Targeted therapy extends breast cancer survival
About 150 women are diagnosed with breast cancer in the UK every day. It is one of the leading causes of death amongst
females aged 50-64. We all know someone who has been affected by the disease.
Now a clinical trial tracking a combination of drug therapies for nearly ten years has reported its final analysis.
The study, which originally began in 2013, had already shown the longest average survival reported to date in any
advanced breast cancer Phase III clinical trial.
However, whether overall survival would also be extended by the targeted therapy was not known.
The MONALEESA-2 clinical trial
Endocrine therapy targeting the hormones that fuel breast cancer growth is standard care for postmenopausal women with
advanced breast cancer.
However, many patients develop resistance to treatment, which requires the use of sequential therapies that
have alternative ways of working.
The MONALEESA-2 trial was set up to discover whether new ways of targeting hormone receptor positive, HER2 negative, advanced breast cancers worked better than traditional treatments.
The trial enrolled 668 women with advanced breast cancer in 223 centres across 29 different countries. The patients were randomly assigned a new targeted drug Ribociclib plus Letrozole (an aromatase inhibitor drug originally licensed in 1996), or a placebo plus Letrozole.
The trial was randomised, placebo-controlled and double-blind (where neither patients nor doctors know who is receiving the treatment or a placebo). Such trials are the gold standard of clinical assessment and validation.
What did the new treatment show?
The final analysis of the trial showed that survival was significantly longer among those receiving Ribociclib plus letrozole than among the placebo control group.
After follow-up just over 6 years into the trial, 181 deaths had occurred among the Ribociclib group and 219 among the placebo group. Ribociclib plus letrozole thus showed a significant overall survival benefit.
With the trial now finished, median overall survival has been shown to be 63.9 months compared with 51.4 months for
the placebo (plus traditional chemotherapy) group.
In plain English, the drug therapy has been proven to extend survival in those with advanced breast cancer by over a year, compared to standard treatment.
How the targeted therapy treats breast cancer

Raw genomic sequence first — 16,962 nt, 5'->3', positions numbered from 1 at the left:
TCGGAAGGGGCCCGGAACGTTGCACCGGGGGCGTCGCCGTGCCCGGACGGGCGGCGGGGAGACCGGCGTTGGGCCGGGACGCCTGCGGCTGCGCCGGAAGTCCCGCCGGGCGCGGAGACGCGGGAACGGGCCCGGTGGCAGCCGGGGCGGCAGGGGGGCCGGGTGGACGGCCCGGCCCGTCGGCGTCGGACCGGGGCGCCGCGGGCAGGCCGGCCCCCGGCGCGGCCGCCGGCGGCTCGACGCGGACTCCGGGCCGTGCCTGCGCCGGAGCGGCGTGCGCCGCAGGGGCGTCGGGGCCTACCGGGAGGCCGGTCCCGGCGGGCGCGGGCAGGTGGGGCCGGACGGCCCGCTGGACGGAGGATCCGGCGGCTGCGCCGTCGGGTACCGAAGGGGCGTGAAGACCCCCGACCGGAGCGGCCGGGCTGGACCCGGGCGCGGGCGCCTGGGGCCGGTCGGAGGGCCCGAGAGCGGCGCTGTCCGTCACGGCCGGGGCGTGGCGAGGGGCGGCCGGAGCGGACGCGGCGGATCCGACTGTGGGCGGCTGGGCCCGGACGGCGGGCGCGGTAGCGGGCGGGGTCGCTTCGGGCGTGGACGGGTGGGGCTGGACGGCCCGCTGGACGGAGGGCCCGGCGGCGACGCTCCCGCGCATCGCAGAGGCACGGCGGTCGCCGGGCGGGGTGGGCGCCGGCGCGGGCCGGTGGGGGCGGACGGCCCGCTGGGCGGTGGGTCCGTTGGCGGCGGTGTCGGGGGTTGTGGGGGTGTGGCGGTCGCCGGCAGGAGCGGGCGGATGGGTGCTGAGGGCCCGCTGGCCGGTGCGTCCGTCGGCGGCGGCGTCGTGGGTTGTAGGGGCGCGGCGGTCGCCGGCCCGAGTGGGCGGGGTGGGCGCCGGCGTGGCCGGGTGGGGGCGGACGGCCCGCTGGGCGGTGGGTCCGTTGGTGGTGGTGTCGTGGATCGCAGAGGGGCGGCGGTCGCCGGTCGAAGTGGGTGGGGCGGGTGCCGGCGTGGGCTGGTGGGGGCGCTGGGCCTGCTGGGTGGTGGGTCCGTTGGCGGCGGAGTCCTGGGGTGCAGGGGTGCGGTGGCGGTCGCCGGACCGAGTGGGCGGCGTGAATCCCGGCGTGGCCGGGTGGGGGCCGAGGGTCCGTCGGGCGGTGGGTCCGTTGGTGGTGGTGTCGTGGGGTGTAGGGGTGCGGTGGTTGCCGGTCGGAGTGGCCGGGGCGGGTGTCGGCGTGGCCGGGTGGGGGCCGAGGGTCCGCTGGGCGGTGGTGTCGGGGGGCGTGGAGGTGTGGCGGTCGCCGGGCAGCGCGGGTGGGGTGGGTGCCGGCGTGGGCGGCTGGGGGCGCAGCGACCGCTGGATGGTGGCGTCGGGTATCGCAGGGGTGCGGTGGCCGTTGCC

Targeted therapies aim at specific characteristics of cancer cells, such as a protein that allows the cancer cells to grow in a rapid or abnormal way. Targeted therapies are generally less likely than chemotherapy to harm normal, healthy cells.
Ribociclib is a called a cancer growth inhibitor. It targets the growth of HER2 (human epidermal growth factor receptor 2) in the body, a gene that can feature in the development of breast cancer.
The HER2 gene makes proteins which form receptors on breast cells. The receptors help to control how breast cells grow, divide and multiply.
In about 10%-20% of breast cancers the HER2 gene becomes faulty and makes too many copies of itself. This is called HER2 gene amplification. The extra genes tell breast cells to make too many receptors. This causes the cells to grow in an uncontrolled way.
Testing for hormone receptors is therefore a key step in treating breast cancer, because the results will help decide whether the cancer is likely to respond to hormonal therapy medicines, like Herceptin.
If a breast cancer is hormone receptor positive, it means tumour growth is fuelled by the hormones oestrogen, progesterone, or possibly both. Most breast cancers are hormone receptor positive.
It the cancer is HER2 negative, it means it does not have human epidermal growth factor receptor (HER2) proteins. That means it will not respond to treatments that target HER2 protein, like Herceptin, but it may respond to therapies that specifically target it, like Ribociclib.
More than two out of every three breast cancers are both hormone receptor positive and HER2-negative. This is why Herceptin is only suitable for a smaller proportion of breast cancers, whilst many more patients may benefit from Ribociclib.
Risks associated with treatment
Although the treatment has now been proven to extend survival, like many drugs it does have side-effects and some risks.
Nearly three-quarters of patients taking the drug developed Neutropenia, which occurs when you have too few neutrophils, a type of white blood cells.
While all white blood cells help your body to fight infections, neutrophils are important for fighting certain infections, especially those caused by bacteria.
Neutropenia can make you more vulnerable to infections. When neutropenia is severe, even the normal bacteria from your mouth and digestive tract can cause serious illness.
The drug caused more people to feel nauseous than those in the control group and the rate of infections, fatigue and diarrhoea that occurred were all higher too.
One death during the trial was considered to be related to the drug, which means all patients taking the drug are monitored with regular ECG’s too.
However, even with the risks associated with the treatment, the proven extension in survival means many patients are likely to be able to benefit from the treatment in the future.